Had we junked the idea of buying and instead got people into well-serviced areas where they had manageable debts the cultural and physical health of the populace would have been better by far. Not only that, it’s most likely that differences in wealth and status would have been narrower.

    From his own POV, Menzies was correct. Mortgage belt was conservative bedrock and it almost certainly got Howard back in 2004 and cast its deadening hand over social policy for two generations. If we can break that, this country might eventually become a place where good public policy might get onto the agenda instead of an LCD bidding war for the votes of of anomic outer-urbanite voting hostages.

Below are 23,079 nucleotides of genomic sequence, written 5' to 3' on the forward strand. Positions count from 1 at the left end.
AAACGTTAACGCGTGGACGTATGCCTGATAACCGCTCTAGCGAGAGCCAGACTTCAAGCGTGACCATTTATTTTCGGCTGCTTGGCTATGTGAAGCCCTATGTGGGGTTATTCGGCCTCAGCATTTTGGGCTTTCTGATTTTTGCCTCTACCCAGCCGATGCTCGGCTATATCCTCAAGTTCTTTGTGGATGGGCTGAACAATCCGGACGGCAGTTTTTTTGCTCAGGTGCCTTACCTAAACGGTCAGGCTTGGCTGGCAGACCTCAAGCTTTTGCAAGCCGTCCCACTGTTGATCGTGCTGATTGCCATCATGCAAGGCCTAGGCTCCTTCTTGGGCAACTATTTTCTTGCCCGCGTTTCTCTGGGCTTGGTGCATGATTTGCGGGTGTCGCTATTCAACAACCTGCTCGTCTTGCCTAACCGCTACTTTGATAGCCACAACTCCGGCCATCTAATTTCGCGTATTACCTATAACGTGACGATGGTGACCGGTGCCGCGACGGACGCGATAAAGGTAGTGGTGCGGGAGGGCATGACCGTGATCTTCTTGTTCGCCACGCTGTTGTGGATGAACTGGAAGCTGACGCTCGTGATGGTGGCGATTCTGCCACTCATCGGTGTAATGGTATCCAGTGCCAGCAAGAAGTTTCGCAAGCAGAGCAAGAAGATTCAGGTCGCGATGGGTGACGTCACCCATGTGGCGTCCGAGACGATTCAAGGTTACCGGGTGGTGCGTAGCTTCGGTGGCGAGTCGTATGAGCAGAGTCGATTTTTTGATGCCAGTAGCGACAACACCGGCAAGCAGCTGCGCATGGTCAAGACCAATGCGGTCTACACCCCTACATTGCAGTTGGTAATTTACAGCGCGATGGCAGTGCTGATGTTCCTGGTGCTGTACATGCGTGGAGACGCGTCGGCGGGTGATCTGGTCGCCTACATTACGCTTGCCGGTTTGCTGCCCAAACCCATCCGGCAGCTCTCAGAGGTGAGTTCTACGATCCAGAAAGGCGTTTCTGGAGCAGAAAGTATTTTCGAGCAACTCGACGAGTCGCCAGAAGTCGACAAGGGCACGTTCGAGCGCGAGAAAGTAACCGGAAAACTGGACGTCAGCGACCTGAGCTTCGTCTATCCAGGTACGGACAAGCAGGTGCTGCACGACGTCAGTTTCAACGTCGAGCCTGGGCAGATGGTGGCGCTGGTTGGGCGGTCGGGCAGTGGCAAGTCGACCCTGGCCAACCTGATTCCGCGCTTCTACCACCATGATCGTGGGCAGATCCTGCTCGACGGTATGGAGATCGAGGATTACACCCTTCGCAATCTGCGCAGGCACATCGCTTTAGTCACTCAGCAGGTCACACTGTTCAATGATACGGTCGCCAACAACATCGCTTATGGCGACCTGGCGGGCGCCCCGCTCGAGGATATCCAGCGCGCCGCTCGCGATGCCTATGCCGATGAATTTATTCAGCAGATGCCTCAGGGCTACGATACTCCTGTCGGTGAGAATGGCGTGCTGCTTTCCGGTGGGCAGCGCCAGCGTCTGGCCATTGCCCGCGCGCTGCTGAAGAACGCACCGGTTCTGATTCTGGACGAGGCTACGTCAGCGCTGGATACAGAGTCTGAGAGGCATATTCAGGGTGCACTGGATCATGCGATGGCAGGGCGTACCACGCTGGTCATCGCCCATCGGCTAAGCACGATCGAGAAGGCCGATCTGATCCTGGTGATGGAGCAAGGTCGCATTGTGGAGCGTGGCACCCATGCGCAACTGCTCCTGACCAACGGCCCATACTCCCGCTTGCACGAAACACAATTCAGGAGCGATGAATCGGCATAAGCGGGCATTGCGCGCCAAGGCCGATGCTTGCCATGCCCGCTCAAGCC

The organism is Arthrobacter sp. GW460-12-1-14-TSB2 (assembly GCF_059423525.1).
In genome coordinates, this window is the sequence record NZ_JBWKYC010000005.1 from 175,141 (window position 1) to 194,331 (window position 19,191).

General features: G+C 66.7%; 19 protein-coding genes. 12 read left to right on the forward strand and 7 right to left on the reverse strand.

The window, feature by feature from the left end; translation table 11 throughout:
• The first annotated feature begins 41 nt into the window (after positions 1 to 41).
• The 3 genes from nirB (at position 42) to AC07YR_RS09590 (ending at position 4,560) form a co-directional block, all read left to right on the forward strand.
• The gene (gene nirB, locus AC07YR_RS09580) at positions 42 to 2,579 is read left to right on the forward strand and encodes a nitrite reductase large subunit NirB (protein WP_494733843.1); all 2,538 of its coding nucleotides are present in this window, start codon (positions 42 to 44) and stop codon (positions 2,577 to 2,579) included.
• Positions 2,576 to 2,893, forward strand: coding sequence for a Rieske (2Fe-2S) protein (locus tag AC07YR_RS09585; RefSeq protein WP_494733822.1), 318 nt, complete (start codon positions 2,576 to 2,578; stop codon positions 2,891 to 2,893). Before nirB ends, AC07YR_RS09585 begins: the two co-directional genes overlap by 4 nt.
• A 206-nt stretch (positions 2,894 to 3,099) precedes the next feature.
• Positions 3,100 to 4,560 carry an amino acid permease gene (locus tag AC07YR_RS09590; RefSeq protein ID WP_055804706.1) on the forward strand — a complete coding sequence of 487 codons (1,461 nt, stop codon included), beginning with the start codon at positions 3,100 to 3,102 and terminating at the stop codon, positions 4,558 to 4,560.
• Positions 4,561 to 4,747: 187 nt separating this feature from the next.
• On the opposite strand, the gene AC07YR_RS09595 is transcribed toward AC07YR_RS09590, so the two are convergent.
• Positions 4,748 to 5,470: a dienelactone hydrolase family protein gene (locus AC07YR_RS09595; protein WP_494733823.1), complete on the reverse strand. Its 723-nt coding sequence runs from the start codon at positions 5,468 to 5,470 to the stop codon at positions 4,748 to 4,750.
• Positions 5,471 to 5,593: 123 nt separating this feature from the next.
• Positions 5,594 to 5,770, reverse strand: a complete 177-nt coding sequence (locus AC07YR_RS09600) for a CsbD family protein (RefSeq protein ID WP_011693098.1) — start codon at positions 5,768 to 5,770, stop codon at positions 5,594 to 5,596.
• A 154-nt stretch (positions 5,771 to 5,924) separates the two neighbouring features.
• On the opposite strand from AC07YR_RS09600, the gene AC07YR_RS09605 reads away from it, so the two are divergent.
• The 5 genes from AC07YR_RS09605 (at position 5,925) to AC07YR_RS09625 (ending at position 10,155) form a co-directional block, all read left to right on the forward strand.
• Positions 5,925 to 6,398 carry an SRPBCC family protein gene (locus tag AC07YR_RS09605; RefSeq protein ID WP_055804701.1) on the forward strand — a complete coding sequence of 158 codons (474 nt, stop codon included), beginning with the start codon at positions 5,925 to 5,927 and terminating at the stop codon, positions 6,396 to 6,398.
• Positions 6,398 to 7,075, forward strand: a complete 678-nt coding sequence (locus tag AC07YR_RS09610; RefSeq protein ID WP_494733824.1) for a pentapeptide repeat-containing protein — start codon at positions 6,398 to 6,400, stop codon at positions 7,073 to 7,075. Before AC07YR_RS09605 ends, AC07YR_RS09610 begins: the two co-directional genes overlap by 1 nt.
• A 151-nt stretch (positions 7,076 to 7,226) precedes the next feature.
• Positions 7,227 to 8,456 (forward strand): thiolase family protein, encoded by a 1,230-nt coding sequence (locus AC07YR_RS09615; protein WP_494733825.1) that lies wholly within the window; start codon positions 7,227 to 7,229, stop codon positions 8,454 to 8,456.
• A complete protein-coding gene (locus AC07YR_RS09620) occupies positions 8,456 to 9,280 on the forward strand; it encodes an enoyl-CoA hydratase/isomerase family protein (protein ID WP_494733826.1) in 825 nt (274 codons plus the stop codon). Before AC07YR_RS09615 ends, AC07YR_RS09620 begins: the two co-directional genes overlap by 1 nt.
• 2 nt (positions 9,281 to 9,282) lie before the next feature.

7. Fran,
    You misunderstand me. I have nothing whatsoever against people making a choice of their own to buy or to rent or to live in a tent or to walk the earth, never settling down. I see that as a matter completely and utterly up the the individual concerned and how they choose to live their own life.
    What I am saying is (I thought) fairly simple – but perhaps I should rephrase and clarify. Restricting access to credit for buying houses to only those with a relatively large amount of existing wealth will mean only one thing – those with existing wealth (i.e. the rich) will be the ones to capture the gains in equity that will occur given the restricted supply of the housing stock in the face of an increasing population.
    To me, the only real solution to all this is to increase supply – reduce planning restrictions on medium- and high-density living and then allow people to make their own minds up on what is right for them.